FCA considers further action on RBS turnaround unit

23 October 2017, 15:23

The City watchdog is assessing whether it can take "further action" over state-backed Royal Bank of Scotland's controversial treatment of small businesses, after an independent review.

The review was launched after allegations that RBS's Global Restructuring Group (GRG), a unit that was supposed to help struggling firms get back on their feet, was instead deliberately making things worse in order to pick up assets on the cheap.

An interim summary of the review, published by the Financial Conduct Authority (FCA), found 92% of potentially viable businesses that went into GRG had "experienced some inappropriate actions" - confirming an earlier leak.

Some firms were subjected to sudden requirements to reduce their lending facilities, price increases that paid little regard to their circumstances, and a failure to consider turnaround options.

But the review also found that, overall, 34% of the cases sampled were already "clearly not viable", and did not uphold the most serious claims of mistreatment by the bank.

The review also recommended that small businesses are given more protection in their largely unregulated dealings with banks.

FCA chief executive Andrew Bailey said it was investigating the report and "focussing on whether there is any basis for further action within our powers".

But he also pointed to the lack of regulation under which it might act.

Mr Bailey added that the review "highlighted a gap in support for smaller businesses with genuine grievances about business banking conduct issues that could benefit from impartial assessment and quick resolution".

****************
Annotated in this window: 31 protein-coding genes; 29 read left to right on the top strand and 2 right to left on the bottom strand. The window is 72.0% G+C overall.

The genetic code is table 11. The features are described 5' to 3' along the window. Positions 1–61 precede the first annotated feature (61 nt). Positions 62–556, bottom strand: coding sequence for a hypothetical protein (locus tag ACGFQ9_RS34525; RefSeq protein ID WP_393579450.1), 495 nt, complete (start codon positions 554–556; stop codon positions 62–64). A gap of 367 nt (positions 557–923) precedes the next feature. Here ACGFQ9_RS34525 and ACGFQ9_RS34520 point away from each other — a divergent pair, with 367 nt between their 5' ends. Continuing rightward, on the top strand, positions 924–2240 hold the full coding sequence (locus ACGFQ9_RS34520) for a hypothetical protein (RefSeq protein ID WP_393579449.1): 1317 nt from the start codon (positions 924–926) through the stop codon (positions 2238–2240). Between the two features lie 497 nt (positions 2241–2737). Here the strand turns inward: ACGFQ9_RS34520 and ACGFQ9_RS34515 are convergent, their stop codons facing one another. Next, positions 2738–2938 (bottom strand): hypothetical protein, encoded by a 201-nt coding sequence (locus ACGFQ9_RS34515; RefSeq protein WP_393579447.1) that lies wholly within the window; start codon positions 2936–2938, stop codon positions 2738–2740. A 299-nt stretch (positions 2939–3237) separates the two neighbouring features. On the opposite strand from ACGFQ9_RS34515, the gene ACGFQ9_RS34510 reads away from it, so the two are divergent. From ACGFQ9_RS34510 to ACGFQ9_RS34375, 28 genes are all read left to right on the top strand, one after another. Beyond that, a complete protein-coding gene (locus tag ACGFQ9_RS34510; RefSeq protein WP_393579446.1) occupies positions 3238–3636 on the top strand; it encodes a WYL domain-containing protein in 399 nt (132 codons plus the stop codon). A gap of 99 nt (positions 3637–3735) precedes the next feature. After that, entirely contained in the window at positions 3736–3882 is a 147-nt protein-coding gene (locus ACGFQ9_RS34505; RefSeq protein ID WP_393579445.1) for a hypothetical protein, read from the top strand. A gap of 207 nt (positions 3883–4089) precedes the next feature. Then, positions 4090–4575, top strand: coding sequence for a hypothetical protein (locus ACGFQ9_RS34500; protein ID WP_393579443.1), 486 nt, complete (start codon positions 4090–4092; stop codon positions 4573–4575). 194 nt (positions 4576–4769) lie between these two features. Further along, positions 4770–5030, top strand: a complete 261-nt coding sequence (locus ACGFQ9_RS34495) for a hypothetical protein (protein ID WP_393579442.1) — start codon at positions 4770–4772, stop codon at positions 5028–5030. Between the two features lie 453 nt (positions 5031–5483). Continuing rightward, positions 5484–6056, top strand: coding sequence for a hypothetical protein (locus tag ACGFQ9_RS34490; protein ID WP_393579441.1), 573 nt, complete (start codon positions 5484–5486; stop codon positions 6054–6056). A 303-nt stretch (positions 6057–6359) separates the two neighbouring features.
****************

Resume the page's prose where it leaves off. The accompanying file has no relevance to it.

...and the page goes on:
The report concluded that the FCA should work with the Government to extend the protections available to small and medium enterprise (SME) customers.

It also called for work to ensure "adequate protections for the less sophisticated SMEs" including extending rules on unfair contract terms and greater access to the financial ombudsman - a service which can currently only be used by the smallest firms.

Mr Bailey said: "Commercial lending activity is largely unregulated in the UK, and there are no 'conduct of business' rules against which to assess GRG's treatment of SME customers.

"We expect high standards from the firms we regulate, but we cannot set or enforce these high standards in areas of unregulated activity carried on by these firms.

"The FCA will make a constructive contribution if invited to do so by lawmakers but ultimately it is for Parliament to consider and approve recommendations about widening our statutory remit."

RBS chief executive Ross McEwan said: "I am pleased that the regulator has confirmed the findings from last November and that the most serious allegations made against the bank have not been upheld.

"We have acknowledged for some time that mistakes were made and have apologised that we did not always provide the level of service and understanding we should have done for these customers in the aftermath of the financial crisis."

Last November, RBS said it would put aside £400m as part of a plan to refund SMEs. The FCA, which helped developed the plans said these were "appropriate steps for RBS to take".

But a spokesman for the GRG Action Group, which represents more than 500 businesses, said the procedures set out by the bank for obtaining redress were inadequate.

He said: "Far from drawing a line under this affair, today's report is just the start of the long journey to justice for GRG's victims."

RBS remains more than 70% taxpayer owned after its rescue during the financial crisis.

The publication of the review comes days after Police Scotland said that it was assessing reports it had received regarding RBS and was carrying out enquiries to assess "if there is any criminality present" in the allegations.